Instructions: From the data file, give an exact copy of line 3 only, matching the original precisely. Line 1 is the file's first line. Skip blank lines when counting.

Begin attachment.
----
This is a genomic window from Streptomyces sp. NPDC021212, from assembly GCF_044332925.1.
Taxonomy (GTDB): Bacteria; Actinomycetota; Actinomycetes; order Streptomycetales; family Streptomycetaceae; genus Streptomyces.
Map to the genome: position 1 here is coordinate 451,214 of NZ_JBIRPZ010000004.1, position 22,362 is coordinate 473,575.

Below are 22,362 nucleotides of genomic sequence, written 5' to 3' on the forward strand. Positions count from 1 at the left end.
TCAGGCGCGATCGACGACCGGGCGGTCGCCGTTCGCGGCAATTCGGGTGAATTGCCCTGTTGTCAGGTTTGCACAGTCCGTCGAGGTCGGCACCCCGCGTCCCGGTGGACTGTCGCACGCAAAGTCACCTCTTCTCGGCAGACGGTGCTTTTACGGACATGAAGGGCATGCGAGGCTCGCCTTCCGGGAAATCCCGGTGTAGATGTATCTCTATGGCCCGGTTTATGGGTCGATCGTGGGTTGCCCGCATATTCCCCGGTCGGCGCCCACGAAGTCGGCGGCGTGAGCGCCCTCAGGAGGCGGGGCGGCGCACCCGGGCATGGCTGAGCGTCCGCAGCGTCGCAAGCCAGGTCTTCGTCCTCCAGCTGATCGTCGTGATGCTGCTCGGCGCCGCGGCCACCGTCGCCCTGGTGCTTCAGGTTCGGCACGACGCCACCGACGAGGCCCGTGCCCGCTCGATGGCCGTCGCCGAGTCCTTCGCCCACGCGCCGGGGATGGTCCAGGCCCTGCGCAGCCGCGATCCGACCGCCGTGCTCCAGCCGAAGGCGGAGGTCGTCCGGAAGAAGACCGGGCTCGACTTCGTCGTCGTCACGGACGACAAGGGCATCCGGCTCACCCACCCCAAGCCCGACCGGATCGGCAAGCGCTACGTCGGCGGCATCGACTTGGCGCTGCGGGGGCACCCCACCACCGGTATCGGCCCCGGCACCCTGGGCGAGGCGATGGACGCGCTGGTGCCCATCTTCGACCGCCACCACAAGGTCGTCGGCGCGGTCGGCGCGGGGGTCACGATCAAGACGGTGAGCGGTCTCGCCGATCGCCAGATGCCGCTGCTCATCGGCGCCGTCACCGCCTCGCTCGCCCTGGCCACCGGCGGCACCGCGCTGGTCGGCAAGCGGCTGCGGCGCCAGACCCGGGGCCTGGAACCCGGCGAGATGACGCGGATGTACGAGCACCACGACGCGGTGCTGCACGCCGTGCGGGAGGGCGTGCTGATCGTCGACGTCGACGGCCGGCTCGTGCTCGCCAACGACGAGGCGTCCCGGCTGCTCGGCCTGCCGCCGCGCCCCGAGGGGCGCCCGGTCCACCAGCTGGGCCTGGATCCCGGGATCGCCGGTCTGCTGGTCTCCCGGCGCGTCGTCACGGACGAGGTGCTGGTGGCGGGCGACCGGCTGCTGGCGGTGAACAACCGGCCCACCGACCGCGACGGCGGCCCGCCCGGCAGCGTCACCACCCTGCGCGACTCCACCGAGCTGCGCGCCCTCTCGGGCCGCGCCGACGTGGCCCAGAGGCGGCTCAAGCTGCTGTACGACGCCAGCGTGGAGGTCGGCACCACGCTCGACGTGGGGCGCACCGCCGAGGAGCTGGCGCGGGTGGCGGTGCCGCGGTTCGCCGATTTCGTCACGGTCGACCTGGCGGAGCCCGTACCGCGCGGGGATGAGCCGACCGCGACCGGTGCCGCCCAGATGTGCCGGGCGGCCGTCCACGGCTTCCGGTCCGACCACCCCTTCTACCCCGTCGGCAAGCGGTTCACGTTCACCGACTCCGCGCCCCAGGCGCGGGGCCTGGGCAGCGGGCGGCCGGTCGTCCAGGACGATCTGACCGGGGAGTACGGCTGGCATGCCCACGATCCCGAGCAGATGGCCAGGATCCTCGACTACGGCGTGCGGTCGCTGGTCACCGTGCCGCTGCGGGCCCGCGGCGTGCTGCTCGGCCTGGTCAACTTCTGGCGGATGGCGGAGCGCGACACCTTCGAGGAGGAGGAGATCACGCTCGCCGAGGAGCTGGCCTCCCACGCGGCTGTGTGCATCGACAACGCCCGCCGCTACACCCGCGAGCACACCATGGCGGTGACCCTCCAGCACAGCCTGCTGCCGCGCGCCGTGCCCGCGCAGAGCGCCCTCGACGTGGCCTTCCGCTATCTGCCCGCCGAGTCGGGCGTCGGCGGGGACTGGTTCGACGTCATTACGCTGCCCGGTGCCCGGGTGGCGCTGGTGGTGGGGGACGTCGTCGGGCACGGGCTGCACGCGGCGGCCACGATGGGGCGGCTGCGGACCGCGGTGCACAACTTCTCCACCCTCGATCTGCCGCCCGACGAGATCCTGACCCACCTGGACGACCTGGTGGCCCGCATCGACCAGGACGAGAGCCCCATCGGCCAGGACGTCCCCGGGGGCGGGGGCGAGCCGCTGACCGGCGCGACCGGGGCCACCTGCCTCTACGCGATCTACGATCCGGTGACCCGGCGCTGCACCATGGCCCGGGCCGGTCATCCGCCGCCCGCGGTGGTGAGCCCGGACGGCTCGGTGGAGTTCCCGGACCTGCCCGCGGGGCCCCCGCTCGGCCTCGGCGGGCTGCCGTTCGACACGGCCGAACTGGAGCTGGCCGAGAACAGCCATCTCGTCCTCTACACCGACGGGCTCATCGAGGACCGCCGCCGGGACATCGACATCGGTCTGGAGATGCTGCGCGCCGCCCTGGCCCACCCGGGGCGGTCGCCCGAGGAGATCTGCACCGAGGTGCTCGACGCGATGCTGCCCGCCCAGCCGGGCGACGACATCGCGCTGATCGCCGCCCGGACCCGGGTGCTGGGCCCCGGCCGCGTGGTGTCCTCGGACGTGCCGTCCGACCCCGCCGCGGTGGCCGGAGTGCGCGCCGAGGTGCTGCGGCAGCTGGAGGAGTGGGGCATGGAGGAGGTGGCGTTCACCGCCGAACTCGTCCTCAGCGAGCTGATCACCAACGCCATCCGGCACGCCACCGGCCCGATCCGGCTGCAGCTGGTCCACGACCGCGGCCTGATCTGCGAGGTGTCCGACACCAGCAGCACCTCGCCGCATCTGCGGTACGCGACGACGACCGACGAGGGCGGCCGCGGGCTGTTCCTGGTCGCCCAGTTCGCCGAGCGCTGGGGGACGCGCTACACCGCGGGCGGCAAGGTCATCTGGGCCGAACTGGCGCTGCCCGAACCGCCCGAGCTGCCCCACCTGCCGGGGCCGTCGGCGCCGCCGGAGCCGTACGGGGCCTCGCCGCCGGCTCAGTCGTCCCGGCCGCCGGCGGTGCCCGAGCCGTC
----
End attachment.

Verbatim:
Map to the genome: position 1 here is coordinate 451,214 of NZ_JBIRPZ010000004.1, position 22,362 is coordinate 473,575.